If you study the Arabic language, you are familiar with the understanding that Modern Standard Arabic varies greatly from the actual spoken Arabic languages. This can be frustrating as there are very limited resources out there for learning the many Arabic dialects. Additionally, there are many sayings used in daily life throughout the Arab world that are virtually impossible to learn through a textbook. In Jordan I learned many of these, however, my favorite being connotations surrounding watermelons. I learned that watermelons in this region are seen as “empty” foods
frequently not eaten by people nor animals. In other words, useless. Exploring one of Ammans most vibrant parts of town, Jebel Weibdeh, I was confronted with a poem painted across a little alleyway that explained the perceptions of watermelons perfectly. The rough translation of the poem being:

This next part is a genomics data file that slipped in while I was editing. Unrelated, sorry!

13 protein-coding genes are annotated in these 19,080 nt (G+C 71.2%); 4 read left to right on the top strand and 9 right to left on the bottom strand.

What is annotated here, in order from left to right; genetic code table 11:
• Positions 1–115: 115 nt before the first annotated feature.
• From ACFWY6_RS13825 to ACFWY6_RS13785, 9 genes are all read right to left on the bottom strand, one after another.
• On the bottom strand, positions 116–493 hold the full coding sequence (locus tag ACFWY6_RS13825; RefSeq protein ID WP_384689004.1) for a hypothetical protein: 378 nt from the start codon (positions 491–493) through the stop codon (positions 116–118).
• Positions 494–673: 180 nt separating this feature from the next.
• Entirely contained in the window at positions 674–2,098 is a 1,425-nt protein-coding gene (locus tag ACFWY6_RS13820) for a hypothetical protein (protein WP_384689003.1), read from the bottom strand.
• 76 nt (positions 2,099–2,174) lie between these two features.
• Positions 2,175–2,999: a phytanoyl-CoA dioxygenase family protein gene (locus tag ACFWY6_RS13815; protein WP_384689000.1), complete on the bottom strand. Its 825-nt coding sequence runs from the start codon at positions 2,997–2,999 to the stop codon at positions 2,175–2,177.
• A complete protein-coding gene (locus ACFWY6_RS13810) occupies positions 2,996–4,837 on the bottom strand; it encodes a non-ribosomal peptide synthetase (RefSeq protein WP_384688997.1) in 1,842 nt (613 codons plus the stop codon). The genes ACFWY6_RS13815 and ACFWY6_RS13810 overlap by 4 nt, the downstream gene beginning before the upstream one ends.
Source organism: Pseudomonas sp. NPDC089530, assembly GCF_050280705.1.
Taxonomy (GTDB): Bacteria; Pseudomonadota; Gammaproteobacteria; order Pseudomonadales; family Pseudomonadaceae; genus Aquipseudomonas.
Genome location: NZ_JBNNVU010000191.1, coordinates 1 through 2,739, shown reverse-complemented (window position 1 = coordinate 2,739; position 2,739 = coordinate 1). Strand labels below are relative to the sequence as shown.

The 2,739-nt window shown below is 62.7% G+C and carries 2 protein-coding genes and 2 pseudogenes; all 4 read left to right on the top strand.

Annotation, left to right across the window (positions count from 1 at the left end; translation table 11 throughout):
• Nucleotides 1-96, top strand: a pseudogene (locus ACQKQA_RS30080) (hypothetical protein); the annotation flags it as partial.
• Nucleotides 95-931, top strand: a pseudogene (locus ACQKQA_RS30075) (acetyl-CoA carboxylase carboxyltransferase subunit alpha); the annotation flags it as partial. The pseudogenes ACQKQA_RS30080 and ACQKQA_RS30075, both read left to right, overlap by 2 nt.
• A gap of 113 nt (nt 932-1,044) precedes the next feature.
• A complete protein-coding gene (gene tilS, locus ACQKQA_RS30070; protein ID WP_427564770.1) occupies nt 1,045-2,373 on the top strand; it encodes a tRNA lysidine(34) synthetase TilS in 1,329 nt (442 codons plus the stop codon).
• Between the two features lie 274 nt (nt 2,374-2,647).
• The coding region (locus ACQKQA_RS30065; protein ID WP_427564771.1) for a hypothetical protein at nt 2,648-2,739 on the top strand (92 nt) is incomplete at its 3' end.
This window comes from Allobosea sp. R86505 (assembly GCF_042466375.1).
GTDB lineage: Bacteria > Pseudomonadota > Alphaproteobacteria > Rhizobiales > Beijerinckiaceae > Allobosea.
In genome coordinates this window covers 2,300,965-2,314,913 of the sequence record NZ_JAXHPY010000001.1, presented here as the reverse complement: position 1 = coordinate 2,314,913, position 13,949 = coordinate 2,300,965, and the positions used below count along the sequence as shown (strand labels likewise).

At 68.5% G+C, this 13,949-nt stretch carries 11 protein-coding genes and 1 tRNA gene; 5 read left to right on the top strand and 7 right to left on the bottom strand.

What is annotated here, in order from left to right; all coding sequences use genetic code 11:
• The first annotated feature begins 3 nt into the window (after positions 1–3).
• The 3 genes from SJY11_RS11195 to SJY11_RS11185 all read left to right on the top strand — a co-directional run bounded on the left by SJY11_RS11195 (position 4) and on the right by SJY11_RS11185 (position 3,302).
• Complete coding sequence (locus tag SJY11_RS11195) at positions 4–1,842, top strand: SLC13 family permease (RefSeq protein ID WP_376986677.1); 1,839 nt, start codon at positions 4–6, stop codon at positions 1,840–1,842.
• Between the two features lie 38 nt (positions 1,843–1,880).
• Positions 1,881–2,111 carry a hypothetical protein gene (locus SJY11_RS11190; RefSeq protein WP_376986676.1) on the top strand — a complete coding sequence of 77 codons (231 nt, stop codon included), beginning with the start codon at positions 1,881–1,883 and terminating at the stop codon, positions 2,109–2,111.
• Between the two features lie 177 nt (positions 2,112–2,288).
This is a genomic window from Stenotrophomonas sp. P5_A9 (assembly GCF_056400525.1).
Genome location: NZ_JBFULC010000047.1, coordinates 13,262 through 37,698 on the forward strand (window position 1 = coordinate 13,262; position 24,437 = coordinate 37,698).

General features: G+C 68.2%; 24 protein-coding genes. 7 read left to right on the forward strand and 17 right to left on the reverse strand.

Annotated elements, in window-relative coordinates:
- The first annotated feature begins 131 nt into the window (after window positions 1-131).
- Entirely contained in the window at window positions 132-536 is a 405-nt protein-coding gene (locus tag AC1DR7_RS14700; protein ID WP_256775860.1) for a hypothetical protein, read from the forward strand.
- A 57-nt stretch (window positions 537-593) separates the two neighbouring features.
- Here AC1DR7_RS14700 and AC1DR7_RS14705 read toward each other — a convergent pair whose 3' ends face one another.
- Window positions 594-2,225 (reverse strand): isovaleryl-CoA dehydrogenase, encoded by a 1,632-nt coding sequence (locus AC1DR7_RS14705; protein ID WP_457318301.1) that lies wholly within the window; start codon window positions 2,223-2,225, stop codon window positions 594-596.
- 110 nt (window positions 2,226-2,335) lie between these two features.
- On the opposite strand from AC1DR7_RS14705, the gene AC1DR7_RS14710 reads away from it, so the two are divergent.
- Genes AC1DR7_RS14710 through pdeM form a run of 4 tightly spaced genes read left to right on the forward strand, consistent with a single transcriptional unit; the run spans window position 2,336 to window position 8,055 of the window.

The summer ended
It was watermelons
I later found out the story behind this poem. A young girl found herself living in Jordan for a time and beginning a relationship with a boy with whom she spent the summer with. As the days counted down, things fizzled out and she headed back home after leaving her mark on Jordan with this mural. This love that she thought she found turned out not to be what she thought it was. These murals are not uncommon as many foreigners and open minded Jordanians frequent Jebel Weibdeh. Here you can find many local art galleries, quaint coffee shops, and liberal spaces for dialogue. One of my favorite things about this part of Amman is that it runs alongside one of the more conservation parts of the city, Jebel Amman. Weibdeh shows the new energy and ideas being brought into the Arab World and goes against a lot of American misconceptions of the Middle East.